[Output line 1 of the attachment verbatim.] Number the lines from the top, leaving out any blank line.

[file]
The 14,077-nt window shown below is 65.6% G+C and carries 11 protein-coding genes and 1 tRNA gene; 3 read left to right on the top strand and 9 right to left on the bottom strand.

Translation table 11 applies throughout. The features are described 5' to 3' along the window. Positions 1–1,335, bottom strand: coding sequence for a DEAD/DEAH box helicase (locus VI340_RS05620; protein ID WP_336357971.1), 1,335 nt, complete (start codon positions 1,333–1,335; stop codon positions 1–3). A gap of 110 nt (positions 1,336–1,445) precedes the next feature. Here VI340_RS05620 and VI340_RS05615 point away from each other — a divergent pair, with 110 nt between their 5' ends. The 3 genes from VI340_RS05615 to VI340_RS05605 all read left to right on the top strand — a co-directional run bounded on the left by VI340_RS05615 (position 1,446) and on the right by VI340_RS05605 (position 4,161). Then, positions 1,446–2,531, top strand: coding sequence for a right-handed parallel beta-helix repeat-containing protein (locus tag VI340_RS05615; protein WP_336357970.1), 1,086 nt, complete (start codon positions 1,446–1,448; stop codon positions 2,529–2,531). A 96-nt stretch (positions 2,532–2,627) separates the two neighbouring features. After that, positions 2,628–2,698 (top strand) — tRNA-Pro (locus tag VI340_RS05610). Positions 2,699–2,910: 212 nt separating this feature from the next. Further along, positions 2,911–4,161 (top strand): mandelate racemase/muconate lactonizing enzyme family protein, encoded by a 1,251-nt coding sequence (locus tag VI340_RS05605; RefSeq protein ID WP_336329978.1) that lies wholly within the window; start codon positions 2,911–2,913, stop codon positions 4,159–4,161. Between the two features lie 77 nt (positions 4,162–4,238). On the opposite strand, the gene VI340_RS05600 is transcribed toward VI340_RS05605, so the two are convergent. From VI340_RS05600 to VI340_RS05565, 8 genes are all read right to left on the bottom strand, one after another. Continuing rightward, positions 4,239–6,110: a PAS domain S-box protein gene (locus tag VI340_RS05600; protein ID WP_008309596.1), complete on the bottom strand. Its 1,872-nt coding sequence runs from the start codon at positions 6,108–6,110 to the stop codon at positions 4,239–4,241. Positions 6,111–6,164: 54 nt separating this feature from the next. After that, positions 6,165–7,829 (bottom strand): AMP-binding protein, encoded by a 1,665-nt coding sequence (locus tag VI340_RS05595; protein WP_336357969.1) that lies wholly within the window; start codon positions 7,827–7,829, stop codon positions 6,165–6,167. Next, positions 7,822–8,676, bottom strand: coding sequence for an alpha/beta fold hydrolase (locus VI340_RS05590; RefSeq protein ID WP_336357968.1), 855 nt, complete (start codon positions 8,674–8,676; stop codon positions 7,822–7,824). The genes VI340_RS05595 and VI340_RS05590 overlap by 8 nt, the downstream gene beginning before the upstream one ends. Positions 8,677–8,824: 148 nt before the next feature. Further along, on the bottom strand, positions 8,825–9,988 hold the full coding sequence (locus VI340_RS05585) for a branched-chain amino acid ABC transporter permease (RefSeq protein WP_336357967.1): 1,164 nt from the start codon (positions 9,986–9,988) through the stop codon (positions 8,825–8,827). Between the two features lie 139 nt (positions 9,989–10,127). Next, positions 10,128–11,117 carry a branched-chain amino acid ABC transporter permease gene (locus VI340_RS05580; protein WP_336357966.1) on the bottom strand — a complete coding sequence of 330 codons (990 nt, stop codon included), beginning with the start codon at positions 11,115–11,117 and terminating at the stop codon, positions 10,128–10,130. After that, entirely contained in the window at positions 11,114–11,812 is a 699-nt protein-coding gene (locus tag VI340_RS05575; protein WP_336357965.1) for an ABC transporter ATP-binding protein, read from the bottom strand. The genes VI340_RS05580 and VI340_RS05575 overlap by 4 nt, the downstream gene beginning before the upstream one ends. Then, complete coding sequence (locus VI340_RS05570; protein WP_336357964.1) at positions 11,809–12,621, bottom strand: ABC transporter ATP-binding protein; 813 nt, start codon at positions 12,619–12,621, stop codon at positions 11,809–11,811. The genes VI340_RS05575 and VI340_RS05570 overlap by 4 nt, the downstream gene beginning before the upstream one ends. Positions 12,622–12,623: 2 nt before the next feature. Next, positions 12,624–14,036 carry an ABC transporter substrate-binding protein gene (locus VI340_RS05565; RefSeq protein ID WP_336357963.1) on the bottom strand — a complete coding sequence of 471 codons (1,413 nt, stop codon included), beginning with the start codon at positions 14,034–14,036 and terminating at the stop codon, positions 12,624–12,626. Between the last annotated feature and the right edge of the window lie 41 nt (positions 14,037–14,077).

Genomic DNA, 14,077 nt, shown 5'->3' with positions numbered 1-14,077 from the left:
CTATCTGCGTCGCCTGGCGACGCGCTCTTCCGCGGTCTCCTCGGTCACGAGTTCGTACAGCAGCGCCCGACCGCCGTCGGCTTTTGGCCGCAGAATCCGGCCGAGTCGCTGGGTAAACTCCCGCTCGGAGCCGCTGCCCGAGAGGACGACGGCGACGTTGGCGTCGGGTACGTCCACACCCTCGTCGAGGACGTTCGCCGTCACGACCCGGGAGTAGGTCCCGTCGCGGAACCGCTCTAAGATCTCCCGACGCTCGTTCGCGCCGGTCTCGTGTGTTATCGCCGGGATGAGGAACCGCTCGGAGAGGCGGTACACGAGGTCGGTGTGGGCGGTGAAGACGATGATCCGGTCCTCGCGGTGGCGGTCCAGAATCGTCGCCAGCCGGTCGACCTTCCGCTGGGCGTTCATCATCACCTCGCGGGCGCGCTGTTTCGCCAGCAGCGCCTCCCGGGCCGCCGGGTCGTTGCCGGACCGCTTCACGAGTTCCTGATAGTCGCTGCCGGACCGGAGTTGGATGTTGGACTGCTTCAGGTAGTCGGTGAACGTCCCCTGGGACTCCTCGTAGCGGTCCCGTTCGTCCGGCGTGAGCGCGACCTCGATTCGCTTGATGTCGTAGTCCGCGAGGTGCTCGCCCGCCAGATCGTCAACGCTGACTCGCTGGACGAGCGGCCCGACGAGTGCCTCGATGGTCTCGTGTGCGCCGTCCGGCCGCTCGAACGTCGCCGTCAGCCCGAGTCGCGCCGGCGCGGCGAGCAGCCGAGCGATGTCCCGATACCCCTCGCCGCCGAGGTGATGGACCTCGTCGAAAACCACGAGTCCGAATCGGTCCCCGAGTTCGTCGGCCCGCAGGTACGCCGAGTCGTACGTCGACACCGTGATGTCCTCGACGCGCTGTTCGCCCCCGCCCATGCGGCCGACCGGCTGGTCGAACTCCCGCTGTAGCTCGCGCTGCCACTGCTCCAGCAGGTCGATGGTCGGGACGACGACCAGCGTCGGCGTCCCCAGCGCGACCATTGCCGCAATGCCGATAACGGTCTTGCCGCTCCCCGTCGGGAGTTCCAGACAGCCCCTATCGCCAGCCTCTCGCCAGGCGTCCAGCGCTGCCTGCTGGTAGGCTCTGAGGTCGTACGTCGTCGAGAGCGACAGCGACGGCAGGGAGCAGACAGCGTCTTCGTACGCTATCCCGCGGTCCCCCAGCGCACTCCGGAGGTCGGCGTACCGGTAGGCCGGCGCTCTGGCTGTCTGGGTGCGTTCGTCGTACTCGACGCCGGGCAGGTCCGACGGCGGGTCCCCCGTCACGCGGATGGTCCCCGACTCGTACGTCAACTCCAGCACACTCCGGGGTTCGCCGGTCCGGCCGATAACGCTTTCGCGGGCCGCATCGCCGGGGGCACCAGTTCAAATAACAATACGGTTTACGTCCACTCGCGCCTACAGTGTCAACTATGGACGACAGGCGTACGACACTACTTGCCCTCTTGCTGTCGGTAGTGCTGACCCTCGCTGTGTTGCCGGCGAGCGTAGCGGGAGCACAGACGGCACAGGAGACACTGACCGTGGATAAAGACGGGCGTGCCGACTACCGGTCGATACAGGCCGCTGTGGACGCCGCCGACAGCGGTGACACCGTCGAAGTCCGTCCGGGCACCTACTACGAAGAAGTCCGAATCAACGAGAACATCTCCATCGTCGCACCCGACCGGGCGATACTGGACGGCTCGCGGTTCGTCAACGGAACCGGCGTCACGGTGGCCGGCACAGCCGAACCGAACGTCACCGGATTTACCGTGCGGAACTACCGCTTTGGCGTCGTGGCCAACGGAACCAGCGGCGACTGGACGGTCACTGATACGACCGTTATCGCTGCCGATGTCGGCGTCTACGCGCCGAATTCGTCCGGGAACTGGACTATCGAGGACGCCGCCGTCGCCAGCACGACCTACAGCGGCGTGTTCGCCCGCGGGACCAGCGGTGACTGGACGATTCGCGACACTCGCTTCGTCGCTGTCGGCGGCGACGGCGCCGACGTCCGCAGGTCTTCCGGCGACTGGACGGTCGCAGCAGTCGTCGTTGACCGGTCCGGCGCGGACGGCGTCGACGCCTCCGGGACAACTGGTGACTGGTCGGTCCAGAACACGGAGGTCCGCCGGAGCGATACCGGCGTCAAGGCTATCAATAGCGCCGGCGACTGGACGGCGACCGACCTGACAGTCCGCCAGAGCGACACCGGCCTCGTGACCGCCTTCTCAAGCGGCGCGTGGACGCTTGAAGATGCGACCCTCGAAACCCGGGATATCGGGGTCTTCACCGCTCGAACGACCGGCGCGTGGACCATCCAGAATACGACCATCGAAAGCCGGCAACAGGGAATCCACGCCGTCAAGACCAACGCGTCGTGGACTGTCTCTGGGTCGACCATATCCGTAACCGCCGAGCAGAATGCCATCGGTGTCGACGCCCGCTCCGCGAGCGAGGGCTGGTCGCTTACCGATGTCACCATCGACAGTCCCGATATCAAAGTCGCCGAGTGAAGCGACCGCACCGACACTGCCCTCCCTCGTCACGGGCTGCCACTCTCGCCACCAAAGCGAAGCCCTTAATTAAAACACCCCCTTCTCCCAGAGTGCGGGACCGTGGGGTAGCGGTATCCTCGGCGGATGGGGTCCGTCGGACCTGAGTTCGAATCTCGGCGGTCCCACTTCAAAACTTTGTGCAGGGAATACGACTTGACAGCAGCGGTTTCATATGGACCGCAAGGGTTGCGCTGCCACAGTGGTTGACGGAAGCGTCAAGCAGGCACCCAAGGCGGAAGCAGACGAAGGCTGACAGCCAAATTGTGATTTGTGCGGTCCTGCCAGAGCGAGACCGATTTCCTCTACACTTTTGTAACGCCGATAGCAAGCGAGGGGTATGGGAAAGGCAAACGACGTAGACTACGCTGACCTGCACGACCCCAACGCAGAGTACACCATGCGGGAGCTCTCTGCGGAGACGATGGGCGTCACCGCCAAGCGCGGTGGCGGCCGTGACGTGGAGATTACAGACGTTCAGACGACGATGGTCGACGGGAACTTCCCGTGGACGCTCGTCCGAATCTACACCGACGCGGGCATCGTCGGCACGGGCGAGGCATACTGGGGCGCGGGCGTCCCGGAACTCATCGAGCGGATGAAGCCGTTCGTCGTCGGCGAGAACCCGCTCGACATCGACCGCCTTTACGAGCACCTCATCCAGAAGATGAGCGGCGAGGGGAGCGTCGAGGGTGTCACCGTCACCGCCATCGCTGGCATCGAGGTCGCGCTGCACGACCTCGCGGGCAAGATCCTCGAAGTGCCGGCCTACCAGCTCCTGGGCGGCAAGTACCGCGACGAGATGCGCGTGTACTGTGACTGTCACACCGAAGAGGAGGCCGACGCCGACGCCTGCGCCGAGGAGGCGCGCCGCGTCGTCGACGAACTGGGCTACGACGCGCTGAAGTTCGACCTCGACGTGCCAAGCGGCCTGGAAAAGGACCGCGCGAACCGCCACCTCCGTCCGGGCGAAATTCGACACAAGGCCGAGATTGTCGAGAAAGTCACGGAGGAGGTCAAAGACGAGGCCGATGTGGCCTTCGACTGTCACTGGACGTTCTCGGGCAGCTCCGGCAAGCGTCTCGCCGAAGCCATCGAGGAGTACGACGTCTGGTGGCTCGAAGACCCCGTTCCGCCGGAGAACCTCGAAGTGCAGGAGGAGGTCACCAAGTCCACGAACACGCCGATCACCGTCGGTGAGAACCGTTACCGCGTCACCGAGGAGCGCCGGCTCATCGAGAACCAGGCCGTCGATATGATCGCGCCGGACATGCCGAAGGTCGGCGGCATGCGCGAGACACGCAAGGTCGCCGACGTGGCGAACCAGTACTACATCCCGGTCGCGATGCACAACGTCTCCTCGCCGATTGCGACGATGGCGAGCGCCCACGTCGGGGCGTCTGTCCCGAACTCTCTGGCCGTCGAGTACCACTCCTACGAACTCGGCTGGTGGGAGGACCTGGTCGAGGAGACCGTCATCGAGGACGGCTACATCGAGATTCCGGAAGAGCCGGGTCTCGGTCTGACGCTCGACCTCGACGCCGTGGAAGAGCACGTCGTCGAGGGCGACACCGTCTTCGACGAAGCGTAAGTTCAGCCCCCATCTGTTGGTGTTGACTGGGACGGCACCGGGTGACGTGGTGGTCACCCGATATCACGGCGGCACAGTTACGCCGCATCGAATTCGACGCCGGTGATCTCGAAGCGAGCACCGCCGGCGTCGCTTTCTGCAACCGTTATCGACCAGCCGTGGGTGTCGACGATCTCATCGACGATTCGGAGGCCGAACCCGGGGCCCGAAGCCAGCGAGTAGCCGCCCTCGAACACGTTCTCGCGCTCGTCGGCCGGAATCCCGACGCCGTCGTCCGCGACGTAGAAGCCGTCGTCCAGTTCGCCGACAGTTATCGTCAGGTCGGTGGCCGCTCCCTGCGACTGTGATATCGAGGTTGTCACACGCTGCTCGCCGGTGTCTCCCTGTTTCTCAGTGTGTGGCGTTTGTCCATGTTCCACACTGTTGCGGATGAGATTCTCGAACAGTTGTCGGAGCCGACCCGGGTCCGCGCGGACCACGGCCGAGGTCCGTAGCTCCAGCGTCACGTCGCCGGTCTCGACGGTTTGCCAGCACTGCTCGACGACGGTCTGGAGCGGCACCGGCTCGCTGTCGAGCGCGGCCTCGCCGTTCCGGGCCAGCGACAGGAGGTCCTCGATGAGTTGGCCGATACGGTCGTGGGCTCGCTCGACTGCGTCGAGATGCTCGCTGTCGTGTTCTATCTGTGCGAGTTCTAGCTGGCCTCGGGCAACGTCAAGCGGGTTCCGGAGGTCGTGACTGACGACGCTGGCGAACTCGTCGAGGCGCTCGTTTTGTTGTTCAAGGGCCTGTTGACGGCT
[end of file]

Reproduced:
The 14,077-nt window shown below is 65.6% G+C and carries 11 protein-coding genes and 1 tRNA gene; 3 read left to right on the top strand and 9 right to left on the bottom strand.